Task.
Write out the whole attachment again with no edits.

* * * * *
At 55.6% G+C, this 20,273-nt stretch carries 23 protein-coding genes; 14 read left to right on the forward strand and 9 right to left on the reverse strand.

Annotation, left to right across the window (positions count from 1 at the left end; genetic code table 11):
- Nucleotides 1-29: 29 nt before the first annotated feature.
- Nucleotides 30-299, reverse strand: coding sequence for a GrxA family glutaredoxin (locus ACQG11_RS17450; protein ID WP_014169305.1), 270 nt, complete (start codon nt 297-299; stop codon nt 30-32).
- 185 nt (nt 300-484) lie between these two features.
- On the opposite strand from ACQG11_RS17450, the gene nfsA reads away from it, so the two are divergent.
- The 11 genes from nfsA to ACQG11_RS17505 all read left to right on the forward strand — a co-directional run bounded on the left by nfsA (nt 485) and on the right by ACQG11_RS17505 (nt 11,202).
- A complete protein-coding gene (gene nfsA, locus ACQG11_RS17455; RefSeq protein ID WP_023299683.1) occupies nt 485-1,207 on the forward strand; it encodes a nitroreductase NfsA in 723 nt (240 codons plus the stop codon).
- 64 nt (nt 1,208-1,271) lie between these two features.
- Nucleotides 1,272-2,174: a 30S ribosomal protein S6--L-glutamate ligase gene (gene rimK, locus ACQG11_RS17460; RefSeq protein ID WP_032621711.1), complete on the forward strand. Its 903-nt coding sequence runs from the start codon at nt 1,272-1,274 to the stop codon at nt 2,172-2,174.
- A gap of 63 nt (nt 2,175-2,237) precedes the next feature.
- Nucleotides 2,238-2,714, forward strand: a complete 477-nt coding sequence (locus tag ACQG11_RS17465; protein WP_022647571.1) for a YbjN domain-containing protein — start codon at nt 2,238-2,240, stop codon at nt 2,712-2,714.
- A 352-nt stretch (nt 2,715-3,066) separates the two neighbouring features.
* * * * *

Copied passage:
At 55.6% G+C, this 20,273-nt stretch carries 23 protein-coding genes; 14 read left to right on the forward strand and 9 right to left on the reverse strand.

Annotation, left to right across the window (positions count from 1 at the left end; genetic code table 11):
- Nucleotides 1-29: 29 nt before the first annotated feature.
- Nucleotides 30-299, reverse strand: coding sequence for a GrxA family glutaredoxin (locus ACQG11_RS17450; protein ID WP_014169305.1), 270 nt, complete (start codon nt 297-299; stop codon nt 30-32).
- 185 nt (nt 300-484) lie between these two features.
- On the opposite strand from ACQG11_RS17450, the gene nfsA reads away from it, so the two are divergent.
- The 11 genes from nfsA to ACQG11_RS17505 all read left to right on the forward strand — a co-directional run bounded on the left by nfsA (nt 485) and on the right by ACQG11_RS17505 (nt 11,202).
- A complete protein-coding gene (gene nfsA, locus ACQG11_RS17455; RefSeq protein ID WP_023299683.1) occupies nt 485-1,207 on the forward strand; it encodes a nitroreductase NfsA in 723 nt (240 codons plus the stop codon).
- 64 nt (nt 1,208-1,271) lie between these two features.
- Nucleotides 1,272-2,174: a 30S ribosomal protein S6--L-glutamate ligase gene (gene rimK, locus ACQG11_RS17460; RefSeq protein ID WP_032621711.1), complete on the forward strand. Its 903-nt coding sequence runs from the start codon at nt 1,272-1,274 to the stop codon at nt 2,172-2,174.
- A gap of 63 nt (nt 2,175-2,237) precedes the next feature.
- Nucleotides 2,238-2,714, forward strand: a complete 477-nt coding sequence (locus tag ACQG11_RS17465; protein WP_022647571.1) for a YbjN domain-containing protein — start codon at nt 2,238-2,240, stop codon at nt 2,712-2,714.
- A 352-nt stretch (nt 2,715-3,066) separates the two neighbouring features.